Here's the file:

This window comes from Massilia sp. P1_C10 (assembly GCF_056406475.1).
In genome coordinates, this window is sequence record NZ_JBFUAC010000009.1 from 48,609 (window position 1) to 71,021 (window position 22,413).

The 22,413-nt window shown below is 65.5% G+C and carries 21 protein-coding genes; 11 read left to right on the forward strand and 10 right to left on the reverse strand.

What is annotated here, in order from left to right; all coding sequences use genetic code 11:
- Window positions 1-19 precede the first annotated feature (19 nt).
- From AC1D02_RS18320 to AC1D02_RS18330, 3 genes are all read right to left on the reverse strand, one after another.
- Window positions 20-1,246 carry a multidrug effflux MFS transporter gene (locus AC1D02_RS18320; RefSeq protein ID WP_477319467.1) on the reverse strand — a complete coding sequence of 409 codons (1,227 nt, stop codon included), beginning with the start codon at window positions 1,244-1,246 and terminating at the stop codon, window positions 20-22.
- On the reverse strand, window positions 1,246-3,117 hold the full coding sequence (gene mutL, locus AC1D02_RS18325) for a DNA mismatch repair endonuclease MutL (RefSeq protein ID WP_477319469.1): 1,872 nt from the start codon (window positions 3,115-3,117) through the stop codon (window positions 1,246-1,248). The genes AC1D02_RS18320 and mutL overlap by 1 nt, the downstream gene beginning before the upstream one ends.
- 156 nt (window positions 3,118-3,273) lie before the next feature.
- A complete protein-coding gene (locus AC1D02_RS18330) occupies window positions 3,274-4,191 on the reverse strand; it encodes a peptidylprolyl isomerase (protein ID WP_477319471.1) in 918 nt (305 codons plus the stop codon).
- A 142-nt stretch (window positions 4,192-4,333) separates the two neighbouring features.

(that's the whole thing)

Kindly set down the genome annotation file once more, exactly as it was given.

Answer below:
This window comes from Massilia sp. P1_C10 (assembly GCF_056406475.1).
In genome coordinates, this window is sequence record NZ_JBFUAC010000009.1 from 48,609 (window position 1) to 71,021 (window position 22,413).

The 22,413-nt window shown below is 65.5% G+C and carries 21 protein-coding genes; 11 read left to right on the forward strand and 10 right to left on the reverse strand.

What is annotated here, in order from left to right; all coding sequences use genetic code 11:
- Window positions 1-19 precede the first annotated feature (19 nt).
- From AC1D02_RS18320 to AC1D02_RS18330, 3 genes are all read right to left on the reverse strand, one after another.
- Window positions 20-1,246 carry a multidrug effflux MFS transporter gene (locus AC1D02_RS18320; RefSeq protein ID WP_477319467.1) on the reverse strand — a complete coding sequence of 409 codons (1,227 nt, stop codon included), beginning with the start codon at window positions 1,244-1,246 and terminating at the stop codon, window positions 20-22.
- On the reverse strand, window positions 1,246-3,117 hold the full coding sequence (gene mutL, locus AC1D02_RS18325) for a DNA mismatch repair endonuclease MutL (RefSeq protein ID WP_477319469.1): 1,872 nt from the start codon (window positions 3,115-3,117) through the stop codon (window positions 1,246-1,248). The genes AC1D02_RS18320 and mutL overlap by 1 nt, the downstream gene beginning before the upstream one ends.
- 156 nt (window positions 3,118-3,273) lie before the next feature.
- A complete protein-coding gene (locus AC1D02_RS18330) occupies window positions 3,274-4,191 on the reverse strand; it encodes a peptidylprolyl isomerase (protein ID WP_477319471.1) in 918 nt (305 codons plus the stop codon).
- A 142-nt stretch (window positions 4,192-4,333) separates the two neighbouring features.